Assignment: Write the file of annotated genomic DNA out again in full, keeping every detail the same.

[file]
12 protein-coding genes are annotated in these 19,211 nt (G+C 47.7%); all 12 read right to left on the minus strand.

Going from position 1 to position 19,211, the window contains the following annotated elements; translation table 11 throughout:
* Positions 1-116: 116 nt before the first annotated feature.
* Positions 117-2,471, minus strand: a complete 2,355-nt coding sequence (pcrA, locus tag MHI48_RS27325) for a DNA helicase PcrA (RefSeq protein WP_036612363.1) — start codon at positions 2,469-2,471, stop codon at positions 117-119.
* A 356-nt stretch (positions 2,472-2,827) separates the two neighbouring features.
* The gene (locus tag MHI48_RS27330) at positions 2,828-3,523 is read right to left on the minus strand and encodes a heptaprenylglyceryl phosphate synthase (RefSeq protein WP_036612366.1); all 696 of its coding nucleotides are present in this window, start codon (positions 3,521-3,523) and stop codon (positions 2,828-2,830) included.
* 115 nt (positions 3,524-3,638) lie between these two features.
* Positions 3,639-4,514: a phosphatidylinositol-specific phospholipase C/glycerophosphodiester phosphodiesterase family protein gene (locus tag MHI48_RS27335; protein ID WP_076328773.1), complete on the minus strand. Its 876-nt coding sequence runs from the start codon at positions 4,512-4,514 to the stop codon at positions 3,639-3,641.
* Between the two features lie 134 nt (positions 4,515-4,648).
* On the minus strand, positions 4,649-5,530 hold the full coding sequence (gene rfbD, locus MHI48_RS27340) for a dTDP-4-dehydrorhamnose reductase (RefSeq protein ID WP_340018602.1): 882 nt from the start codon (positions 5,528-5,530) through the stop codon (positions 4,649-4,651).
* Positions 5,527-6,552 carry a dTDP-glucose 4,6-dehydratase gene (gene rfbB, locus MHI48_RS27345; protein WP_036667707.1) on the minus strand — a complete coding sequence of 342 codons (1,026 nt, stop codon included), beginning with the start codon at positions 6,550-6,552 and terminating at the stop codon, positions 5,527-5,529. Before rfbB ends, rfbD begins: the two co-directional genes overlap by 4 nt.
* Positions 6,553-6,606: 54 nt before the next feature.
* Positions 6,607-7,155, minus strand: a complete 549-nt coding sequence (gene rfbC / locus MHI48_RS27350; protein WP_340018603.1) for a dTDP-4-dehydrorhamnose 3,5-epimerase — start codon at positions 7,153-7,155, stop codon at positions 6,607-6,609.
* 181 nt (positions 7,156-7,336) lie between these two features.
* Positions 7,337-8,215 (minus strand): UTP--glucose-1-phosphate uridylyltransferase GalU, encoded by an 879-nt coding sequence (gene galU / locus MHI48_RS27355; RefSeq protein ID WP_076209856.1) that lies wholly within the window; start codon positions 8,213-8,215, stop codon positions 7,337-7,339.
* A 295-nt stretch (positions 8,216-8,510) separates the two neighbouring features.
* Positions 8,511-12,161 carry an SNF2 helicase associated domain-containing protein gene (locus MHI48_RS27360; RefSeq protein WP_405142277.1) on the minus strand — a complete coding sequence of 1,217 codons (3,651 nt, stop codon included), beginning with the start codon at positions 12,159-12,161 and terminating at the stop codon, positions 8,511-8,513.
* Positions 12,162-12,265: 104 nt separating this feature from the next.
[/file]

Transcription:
12 protein-coding genes are annotated in these 19,211 nt (G+C 47.7%); all 12 read right to left on the minus strand.

Going from position 1 to position 19,211, the window contains the following annotated elements; translation table 11 throughout:
* Positions 1-116: 116 nt before the first annotated feature.
* Positions 117-2,471, minus strand: a complete 2,355-nt coding sequence (pcrA, locus tag MHI48_RS27325) for a DNA helicase PcrA (RefSeq protein WP_036612363.1) — start codon at positions 2,469-2,471, stop codon at positions 117-119.
* A 356-nt stretch (positions 2,472-2,827) separates the two neighbouring features.
* The gene (locus tag MHI48_RS27330) at positions 2,828-3,523 is read right to left on the minus strand and encodes a heptaprenylglyceryl phosphate synthase (RefSeq protein WP_036612366.1); all 696 of its coding nucleotides are present in this window, start codon (positions 3,521-3,523) and stop codon (positions 2,828-2,830) included.
* 115 nt (positions 3,524-3,638) lie between these two features.
* Positions 3,639-4,514: a phosphatidylinositol-specific phospholipase C/glycerophosphodiester phosphodiesterase family protein gene (locus tag MHI48_RS27335; protein ID WP_076328773.1), complete on the minus strand. Its 876-nt coding sequence runs from the start codon at positions 4,512-4,514 to the stop codon at positions 3,639-3,641.
* Between the two features lie 134 nt (positions 4,515-4,648).
* On the minus strand, positions 4,649-5,530 hold the full coding sequence (gene rfbD, locus MHI48_RS27340) for a dTDP-4-dehydrorhamnose reductase (RefSeq protein ID WP_340018602.1): 882 nt from the start codon (positions 5,528-5,530) through the stop codon (positions 4,649-4,651).
* Positions 5,527-6,552 carry a dTDP-glucose 4,6-dehydratase gene (gene rfbB, locus MHI48_RS27345; protein WP_036667707.1) on the minus strand — a complete coding sequence of 342 codons (1,026 nt, stop codon included), beginning with the start codon at positions 6,550-6,552 and terminating at the stop codon, positions 5,527-5,529. Before rfbB ends, rfbD begins: the two co-directional genes overlap by 4 nt.
* Positions 6,553-6,606: 54 nt before the next feature.
* Positions 6,607-7,155, minus strand: a complete 549-nt coding sequence (gene rfbC / locus MHI48_RS27350; protein WP_340018603.1) for a dTDP-4-dehydrorhamnose 3,5-epimerase — start codon at positions 7,153-7,155, stop codon at positions 6,607-6,609.
* 181 nt (positions 7,156-7,336) lie between these two features.
* Positions 7,337-8,215 (minus strand): UTP--glucose-1-phosphate uridylyltransferase GalU, encoded by an 879-nt coding sequence (gene galU / locus MHI48_RS27355; RefSeq protein ID WP_076209856.1) that lies wholly within the window; start codon positions 8,213-8,215, stop codon positions 7,337-7,339.
* A 295-nt stretch (positions 8,216-8,510) separates the two neighbouring features.
* Positions 8,511-12,161 carry an SNF2 helicase associated domain-containing protein gene (locus MHI48_RS27360; RefSeq protein WP_405142277.1) on the minus strand — a complete coding sequence of 1,217 codons (3,651 nt, stop codon included), beginning with the start codon at positions 12,159-12,161 and terminating at the stop codon, positions 8,511-8,513.
* Positions 12,162-12,265: 104 nt separating this feature from the next.